I will suggest that you don't try to make a number of changes at once. If you drink soda - drop a couple glasses and replace with water. If you eat a big bag of potato crisps, just get 1 little bag. Allow your mind/body to get used to those sorts of changes before you drop further. That way you will be more inclined to trick your mind into not noticing it.
Next I will say that if the tips in the links, and those that have been given by the other messages, don't work, then PLEASE make an appointment with your Dr. Explain what is happening and ask for a referral to a Therapist who specializes in Eating Issues. Often the emotional component won't go away without professional help. It probably wouldn't hurt for you to get checked out for other medical conditions which could contribute to this, too, if you haven't already. Things like Hypothyroidism could be a factor.
Good luck, Kris
Fitness Minutes: (46,795)
2/4/13 11:39 P
You described your challenge as "MAJOR emotional overeating." Before I say anything else, I should say that if you do believe that you engage in severe, detrimental dietary behaviors linked to your emotional state, you might want to speak to a professional (your primary care physician, a nutritionist, or a mental health professional) about your concerns.
That said, many of us use food for comfort in ways that are less-than-healthy, and are able to come up with healthier strategies for managing our emotions. I would recommend that you start by making a list of emotions that trigger your overeating (if you already keep a food journal, this will be a helpful time to leaf through it... otherwise, you might need to track your food for a few days to get your data). Then, list alternate coping mechanisms that you can use in order to manage that emotion. For example, if you're stressed out, you can take a hot bath, read a few chapters in a leisure book, exercise, stretch, practice yoga, mediate, pray, do some art, talk to a friend, etc. etc. etc. Make a list like this for each of your triggering emotions, and then post the list (I like to print mine out on a fancy background) where you're most likely to need it, such as your kitchen.
Fitness Minutes: (540)
2/4/13 6:08 P
Thanks for answering. The thing is I feel like I know everything I should be doing, what I should be eating - I love the idea of eating healthy (but I binge on even healthy foods). I recently had very high blood pressure and had to start taking medication for it - I am only 36 and have two very young girls. You would think that that would be my "aha" moment, but even though I think "hey, I have to do something or I'm going to end up having a stroke or heart attack", there seems to be some disconnect between my mind and what I put in my mouth. I honestly feel completely powerless around food.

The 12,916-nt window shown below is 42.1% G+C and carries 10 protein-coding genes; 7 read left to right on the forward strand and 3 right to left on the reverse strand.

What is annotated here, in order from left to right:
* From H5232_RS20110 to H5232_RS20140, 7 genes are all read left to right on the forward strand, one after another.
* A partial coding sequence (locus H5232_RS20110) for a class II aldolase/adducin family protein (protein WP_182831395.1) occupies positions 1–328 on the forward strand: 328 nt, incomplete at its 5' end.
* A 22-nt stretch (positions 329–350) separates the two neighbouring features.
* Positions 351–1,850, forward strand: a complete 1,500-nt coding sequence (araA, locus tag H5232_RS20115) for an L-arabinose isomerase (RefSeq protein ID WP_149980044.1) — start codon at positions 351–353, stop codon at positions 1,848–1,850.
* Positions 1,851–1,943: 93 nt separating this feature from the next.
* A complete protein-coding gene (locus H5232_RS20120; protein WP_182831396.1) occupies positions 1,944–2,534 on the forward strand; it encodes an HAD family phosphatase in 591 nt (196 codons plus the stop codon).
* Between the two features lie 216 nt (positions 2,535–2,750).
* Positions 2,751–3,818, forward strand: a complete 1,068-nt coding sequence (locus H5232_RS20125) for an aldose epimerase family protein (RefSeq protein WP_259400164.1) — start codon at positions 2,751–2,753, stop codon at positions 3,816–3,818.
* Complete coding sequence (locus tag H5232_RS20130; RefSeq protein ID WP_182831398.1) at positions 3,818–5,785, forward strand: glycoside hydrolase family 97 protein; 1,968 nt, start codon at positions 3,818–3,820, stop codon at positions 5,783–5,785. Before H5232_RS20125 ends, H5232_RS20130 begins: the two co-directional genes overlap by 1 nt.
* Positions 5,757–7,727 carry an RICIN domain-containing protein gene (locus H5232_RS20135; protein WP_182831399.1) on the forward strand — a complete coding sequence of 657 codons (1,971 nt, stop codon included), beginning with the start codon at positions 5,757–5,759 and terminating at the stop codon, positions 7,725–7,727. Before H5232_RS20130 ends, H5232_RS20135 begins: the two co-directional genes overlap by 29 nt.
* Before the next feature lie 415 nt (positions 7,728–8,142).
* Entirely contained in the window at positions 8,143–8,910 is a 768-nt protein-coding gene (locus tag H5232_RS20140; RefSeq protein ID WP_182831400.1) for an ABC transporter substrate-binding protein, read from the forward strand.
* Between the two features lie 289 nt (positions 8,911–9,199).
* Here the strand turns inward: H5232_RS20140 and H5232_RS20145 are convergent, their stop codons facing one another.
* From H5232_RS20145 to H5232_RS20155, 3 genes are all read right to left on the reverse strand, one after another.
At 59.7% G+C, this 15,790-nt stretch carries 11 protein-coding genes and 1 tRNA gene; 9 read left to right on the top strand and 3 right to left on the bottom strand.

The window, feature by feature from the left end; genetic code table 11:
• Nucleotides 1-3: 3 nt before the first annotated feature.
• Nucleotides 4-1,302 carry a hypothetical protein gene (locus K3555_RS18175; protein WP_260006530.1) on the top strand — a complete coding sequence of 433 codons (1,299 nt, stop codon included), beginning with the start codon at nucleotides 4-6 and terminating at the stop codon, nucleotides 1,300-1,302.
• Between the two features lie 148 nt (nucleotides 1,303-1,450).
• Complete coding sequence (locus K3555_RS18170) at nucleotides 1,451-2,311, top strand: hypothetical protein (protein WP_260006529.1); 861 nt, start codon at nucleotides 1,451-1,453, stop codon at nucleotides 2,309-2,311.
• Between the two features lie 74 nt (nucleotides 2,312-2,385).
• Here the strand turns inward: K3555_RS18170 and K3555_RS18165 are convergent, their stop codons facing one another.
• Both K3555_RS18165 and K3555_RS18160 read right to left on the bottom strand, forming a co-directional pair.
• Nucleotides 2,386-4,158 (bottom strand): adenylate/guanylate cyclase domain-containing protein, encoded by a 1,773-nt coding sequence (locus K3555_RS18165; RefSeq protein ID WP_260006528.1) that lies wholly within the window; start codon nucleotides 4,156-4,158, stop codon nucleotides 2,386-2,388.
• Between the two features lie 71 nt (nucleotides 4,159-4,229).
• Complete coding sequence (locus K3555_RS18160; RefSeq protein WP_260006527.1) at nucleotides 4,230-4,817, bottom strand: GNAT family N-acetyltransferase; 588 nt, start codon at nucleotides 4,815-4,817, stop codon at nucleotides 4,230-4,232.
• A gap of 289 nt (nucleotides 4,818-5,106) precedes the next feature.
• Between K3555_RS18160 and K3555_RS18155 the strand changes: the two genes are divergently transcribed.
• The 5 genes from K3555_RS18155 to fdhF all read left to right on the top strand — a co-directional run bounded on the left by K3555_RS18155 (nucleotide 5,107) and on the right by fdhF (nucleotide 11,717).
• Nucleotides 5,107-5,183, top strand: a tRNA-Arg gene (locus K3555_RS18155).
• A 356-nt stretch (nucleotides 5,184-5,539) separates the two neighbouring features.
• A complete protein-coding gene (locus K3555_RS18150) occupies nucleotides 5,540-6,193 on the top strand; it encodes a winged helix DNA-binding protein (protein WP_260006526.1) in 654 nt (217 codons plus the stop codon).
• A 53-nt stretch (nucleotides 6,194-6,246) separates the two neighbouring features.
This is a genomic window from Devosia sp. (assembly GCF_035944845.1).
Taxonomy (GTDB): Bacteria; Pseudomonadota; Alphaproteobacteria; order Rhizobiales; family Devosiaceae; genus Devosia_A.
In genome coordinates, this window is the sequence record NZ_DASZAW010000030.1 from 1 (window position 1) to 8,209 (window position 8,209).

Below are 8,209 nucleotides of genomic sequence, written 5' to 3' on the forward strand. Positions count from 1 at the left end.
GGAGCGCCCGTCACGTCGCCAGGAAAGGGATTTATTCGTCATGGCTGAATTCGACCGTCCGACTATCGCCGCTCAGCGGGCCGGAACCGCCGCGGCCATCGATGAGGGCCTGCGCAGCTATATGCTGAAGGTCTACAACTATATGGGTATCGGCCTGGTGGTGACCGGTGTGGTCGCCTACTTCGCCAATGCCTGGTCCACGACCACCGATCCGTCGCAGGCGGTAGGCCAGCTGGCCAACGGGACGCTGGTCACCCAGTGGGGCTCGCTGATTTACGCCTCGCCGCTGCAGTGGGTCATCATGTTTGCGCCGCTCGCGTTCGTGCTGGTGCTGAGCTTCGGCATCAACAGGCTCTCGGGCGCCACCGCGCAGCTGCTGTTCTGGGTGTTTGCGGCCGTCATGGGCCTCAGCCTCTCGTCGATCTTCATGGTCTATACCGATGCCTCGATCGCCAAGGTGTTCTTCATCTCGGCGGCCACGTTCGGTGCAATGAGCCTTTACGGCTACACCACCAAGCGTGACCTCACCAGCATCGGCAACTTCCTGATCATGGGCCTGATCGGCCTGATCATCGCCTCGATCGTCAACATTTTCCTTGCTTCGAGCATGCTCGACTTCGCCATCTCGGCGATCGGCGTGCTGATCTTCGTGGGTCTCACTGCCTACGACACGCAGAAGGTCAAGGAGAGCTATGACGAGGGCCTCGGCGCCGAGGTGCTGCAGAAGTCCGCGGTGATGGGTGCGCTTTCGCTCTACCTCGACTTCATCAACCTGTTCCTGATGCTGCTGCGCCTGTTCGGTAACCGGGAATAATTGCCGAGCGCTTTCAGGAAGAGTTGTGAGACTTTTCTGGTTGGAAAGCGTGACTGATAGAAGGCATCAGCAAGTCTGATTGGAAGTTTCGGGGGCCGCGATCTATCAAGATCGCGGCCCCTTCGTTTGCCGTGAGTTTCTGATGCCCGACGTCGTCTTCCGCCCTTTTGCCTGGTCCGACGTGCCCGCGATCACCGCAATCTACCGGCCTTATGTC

2/4/13 3:44 P
I'd have to echo what the last person's post said. They are absolutely right. I was and probably still could be an emotional binge eater. I get it. I've started diets and then stopped in two days. Not sure if it'll help, but visit my spark page and read my blog. I finally had an "ah ha!" moment. There's also a great documentary that I highly suggest. It's called Hungry for Change. Awesome! Watch what you're putting into your mouth though. Processed foods, fast foods even if they're "healthier" and diet soda can trigger cravings and binge eating. They are very addictive. You definitely need to balance your foods out. The last thing you wanna do though is binge eat when you're stressed. Your brain can't tell your body that it's satiated and you're not focused on what you're eating. New rule: Don't eat when you're stressed. Cheers my friend!
Fitness Minutes: (247,435)
2/4/13 3:00 P
Welcome to Spark People ! I give all new members one piece of advice and it's this,"Don't look at good health or weight loss with an all or nothing mentality". if the only healthy thing you did for yourself today was to drink 8 glasses of water, that's still a step in the right direction. NO ONE ever became a healthy eater overnight. it's impossible. that's why SP encourages its members to start with simple changes first. Don't try to do everything at once or you will end up frustrated.
Set some simple goals. Example, if you're not eating 6-9 servings of fresh fruit and veggies, set a goal to eat 2-3 servings each day for one week. If you're not drinking 8 glasses of water, set a goal to drink 2-4 glasses each day for one week. If you're not exercising, don't try to workout for an hour, set a goal to take a 30 minute walk each day for one week. Once you've achieved these goals. Then you set new ones.
No "all or nothing". Just a few simple changes we can stick with. One small change CAN change your life.
So, let me ask you, what simple goals can you set this week ? Because that's all it takes to begin a healthy lifestyle.
Fitness Minutes: (540)
2/4/13 2:55 P
I keep going through the same cycle - I really want to lose weight, feel fatter than ever, but I don't follow through with my eating plans for longer than a day, maybe two at a time before I find myself binging. Has anyone struggled with MAJOR emotional overeating? It seems like it's constant and I'm trying to be aware of when I'm not really hungry, ect., but the urge to eat is automatic. Please help!! I feel like I will never be free of this
SparkPeople, SparkCoach, SparkPages, SparkPoints, SparkDiet, SparkAmerica, SparkRecipes, DailySpark, and other marks are trademarks of SparkPeople, Inc. All Rights Reserved.
SPARKPEOPLE is a registered trademark of SparkPeople, Inc. in the United States, European Union, Canada, and Australia. All rights reserved.